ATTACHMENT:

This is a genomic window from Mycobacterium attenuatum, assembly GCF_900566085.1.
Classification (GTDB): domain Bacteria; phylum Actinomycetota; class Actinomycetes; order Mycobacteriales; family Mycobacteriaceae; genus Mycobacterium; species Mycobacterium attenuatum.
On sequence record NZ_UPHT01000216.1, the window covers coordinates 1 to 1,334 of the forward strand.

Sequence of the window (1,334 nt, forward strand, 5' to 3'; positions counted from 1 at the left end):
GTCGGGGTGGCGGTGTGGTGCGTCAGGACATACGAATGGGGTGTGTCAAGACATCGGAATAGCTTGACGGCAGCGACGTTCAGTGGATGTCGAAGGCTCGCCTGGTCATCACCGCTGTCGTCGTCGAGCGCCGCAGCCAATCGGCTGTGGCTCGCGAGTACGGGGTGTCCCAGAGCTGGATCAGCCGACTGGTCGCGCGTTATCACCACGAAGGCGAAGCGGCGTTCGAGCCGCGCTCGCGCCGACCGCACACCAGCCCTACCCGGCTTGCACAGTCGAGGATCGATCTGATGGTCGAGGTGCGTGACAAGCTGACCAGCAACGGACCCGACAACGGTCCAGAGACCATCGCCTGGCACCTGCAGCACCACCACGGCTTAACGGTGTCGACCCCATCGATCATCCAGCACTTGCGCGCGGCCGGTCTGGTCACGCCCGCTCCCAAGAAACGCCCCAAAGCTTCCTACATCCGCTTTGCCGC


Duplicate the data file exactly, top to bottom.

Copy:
This is a genomic window from Mycobacterium attenuatum, assembly GCF_900566085.1.
Classification (GTDB): domain Bacteria; phylum Actinomycetota; class Actinomycetes; order Mycobacteriales; family Mycobacteriaceae; genus Mycobacterium; species Mycobacterium attenuatum.
On sequence record NZ_UPHT01000216.1, the window covers coordinates 1 to 1,334 of the forward strand.

Sequence of the window (1,334 nt, forward strand, 5' to 3'; positions counted from 1 at the left end):
GTCGGGGTGGCGGTGTGGTGCGTCAGGACATACGAATGGGGTGTGTCAAGACATCGGAATAGCTTGACGGCAGCGACGTTCAGTGGATGTCGAAGGCTCGCCTGGTCATCACCGCTGTCGTCGTCGAGCGCCGCAGCCAATCGGCTGTGGCTCGCGAGTACGGGGTGTCCCAGAGCTGGATCAGCCGACTGGTCGCGCGTTATCACCACGAAGGCGAAGCGGCGTTCGAGCCGCGCTCGCGCCGACCGCACACCAGCCCTACCCGGCTTGCACAGTCGAGGATCGATCTGATGGTCGAGGTGCGTGACAAGCTGACCAGCAACGGACCCGACAACGGTCCAGAGACCATCGCCTGGCACCTGCAGCACCACCACGGCTTAACGGTGTCGACCCCATCGATCATCCAGCACTTGCGCGCGGCCGGTCTGGTCACGCCCGCTCCCAAGAAACGCCCCAAAGCTTCCTACATCCGCTTTGCCGC